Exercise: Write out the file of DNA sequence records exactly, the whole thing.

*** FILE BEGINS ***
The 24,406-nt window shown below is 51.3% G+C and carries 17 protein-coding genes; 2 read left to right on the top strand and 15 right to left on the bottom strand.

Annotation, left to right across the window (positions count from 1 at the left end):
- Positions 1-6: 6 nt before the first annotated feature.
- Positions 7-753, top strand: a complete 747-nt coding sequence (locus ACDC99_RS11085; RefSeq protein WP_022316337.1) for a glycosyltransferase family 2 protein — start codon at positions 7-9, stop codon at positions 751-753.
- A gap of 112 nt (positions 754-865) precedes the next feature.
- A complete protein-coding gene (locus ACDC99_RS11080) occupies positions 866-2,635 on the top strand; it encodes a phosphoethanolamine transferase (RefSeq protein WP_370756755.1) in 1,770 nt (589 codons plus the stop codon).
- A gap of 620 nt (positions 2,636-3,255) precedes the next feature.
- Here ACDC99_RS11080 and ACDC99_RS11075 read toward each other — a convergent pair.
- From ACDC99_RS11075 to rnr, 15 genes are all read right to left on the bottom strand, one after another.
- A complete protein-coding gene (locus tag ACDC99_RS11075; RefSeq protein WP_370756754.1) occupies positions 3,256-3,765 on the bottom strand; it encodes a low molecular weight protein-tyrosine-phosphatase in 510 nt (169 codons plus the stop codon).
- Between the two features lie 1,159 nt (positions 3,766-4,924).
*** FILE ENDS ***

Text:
The 24,406-nt window shown below is 51.3% G+C and carries 17 protein-coding genes; 2 read left to right on the top strand and 15 right to left on the bottom strand.

Annotation, left to right across the window (positions count from 1 at the left end):
- Positions 1-6: 6 nt before the first annotated feature.
- Positions 7-753, top strand: a complete 747-nt coding sequence (locus ACDC99_RS11085; RefSeq protein WP_022316337.1) for a glycosyltransferase family 2 protein — start codon at positions 7-9, stop codon at positions 751-753.
- A gap of 112 nt (positions 754-865) precedes the next feature.
- A complete protein-coding gene (locus ACDC99_RS11080) occupies positions 866-2,635 on the top strand; it encodes a phosphoethanolamine transferase (RefSeq protein WP_370756755.1) in 1,770 nt (589 codons plus the stop codon).
- A gap of 620 nt (positions 2,636-3,255) precedes the next feature.
- Here ACDC99_RS11080 and ACDC99_RS11075 read toward each other — a convergent pair.
- From ACDC99_RS11075 to rnr, 15 genes are all read right to left on the bottom strand, one after another.
- A complete protein-coding gene (locus tag ACDC99_RS11075; RefSeq protein WP_370756754.1) occupies positions 3,256-3,765 on the bottom strand; it encodes a low molecular weight protein-tyrosine-phosphatase in 510 nt (169 codons plus the stop codon).
- Between the two features lie 1,159 nt (positions 3,766-4,924).